I've just completed Richard Ford's Pulitzer Prize-winning `Independence Day', and I have to admit it left me a bit cold. The novel forms the middle part of a trilogy of large-ish books (beginning with `The Sportswriter' and ending with `The Lay of the Land') narrated by a notionally ordinary American suburbanite, Frank Bascombe, a divorced former novelist turned real estate salesman (known in the US as `Realtor'). For the large part of the novel I felt disadvantaged for not having started with the earlier novel, as I struggled to get to grips with Bascombe. Through his incredibly lucid and articulate eye, Bascombe is a chronicler of Anywhere, USA, in a way that bears comparison to Updike's Rabbit series. But even if Bascombe is a first person to Rabbit's unruly third, he is in many ways a less knowable character - very much attuned to his surroundings, an astute observer.
In an interview with Richard Ford, Phil Hogan of The Guardian summarized the novels as:
"... structural siblings, in that each covers a day or two in the company of an ordinary man with things to do .... But he's not that ordinary and it's via Frank's ultra-attuned musings - on passing minutiae, on the road ahead, on the struggle of every man to transcend his own anxious circumstances - that the deluge of America itself pours in and expands the book's purpose to bursting point".
I agree with this, but I'm not entirely convinced by Ford's assertion in the same interview that:
"... people have rich interior lives. People have possibilities that we don't, on the basis of convention, ever accord to them. Who are we to say someone who works on the railroad isn't going to have a rich interior life? That seems to me to be cynical about human beings".
Yes, the interior life is rich, but Bascombe's - failed writer or not - seems so hyper-articulate, so authorial, that it expands moments into page-long treatises. Translating the inner life to page probably shouldn't read like 'Independence Day', and I felt that the novel's exhaustive precision lacked the kind of abstraction that can give first person narratives their veracity. Sometimes Bascombe's rather hyperverbal self-analysis reads more like the musings of a shrink than `ordinary joe', which might have been more potent if we were given license to distrust what he says. For example, he is incredibly frank about his role in the world:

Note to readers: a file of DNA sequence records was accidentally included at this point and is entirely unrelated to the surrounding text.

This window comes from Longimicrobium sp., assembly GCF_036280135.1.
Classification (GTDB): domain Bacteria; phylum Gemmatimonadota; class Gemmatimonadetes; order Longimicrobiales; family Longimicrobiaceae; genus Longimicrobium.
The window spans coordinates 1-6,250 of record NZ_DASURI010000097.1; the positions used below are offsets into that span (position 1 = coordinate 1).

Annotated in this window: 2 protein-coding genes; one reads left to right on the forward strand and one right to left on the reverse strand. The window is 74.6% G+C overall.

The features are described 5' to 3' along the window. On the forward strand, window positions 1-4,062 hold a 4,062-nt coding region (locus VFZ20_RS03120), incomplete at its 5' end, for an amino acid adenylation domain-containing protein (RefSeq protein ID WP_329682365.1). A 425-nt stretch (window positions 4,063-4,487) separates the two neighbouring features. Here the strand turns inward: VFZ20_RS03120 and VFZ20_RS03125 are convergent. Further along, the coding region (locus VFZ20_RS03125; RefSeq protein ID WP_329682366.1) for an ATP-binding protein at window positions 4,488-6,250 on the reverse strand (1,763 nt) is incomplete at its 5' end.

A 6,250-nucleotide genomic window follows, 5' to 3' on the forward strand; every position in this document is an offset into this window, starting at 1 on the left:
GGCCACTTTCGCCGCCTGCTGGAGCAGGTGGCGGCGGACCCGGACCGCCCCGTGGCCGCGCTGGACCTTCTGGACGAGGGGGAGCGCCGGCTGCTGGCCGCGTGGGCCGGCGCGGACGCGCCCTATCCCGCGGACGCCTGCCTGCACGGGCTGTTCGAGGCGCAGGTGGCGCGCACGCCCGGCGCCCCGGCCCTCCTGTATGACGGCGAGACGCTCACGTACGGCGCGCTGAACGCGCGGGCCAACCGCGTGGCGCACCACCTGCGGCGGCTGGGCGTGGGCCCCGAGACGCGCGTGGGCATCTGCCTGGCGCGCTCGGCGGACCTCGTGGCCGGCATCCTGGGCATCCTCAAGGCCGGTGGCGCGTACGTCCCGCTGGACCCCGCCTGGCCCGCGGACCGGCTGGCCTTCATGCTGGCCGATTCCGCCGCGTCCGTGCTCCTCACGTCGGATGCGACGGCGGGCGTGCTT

"... after my former life came to a sudden end and I suffered what must've been a kind of `psychic detachment' ... I had been uneasily aware that I had never done much in my life that was honestly good except for myself and my loved ones (and not all of them would agree with that) ... I'd probably contributed as little to the commonweal as it was possible for a busy man to contribute without being plain evil".
In passages such as this Bascombe is the opposite of the unreliable narrator, there is no reading to be made between the lines. It sounds, intentionally I imagine, as if he has reached some stark conclusions about himself, which - although very negative - don't invite revision. By contrast, Ford asserts that:
"If Frank were a person, and you met him, and he sold you a house, he wouldn't seem like this guy on the page. He would seem like a totally embedded, insignificant character."
It seems that by emphasizing his normalcy, Ford ignores the fact that Bascombe must be a relatively detached person, very much on the outside looking in. Frank's girlfriend in the novel, Sally, seems to have a better measure of the man, describing him as "the most cynical man in the world", "too smooth" and "non-committal", all sentiments that could be shared by the reader. Ford continues,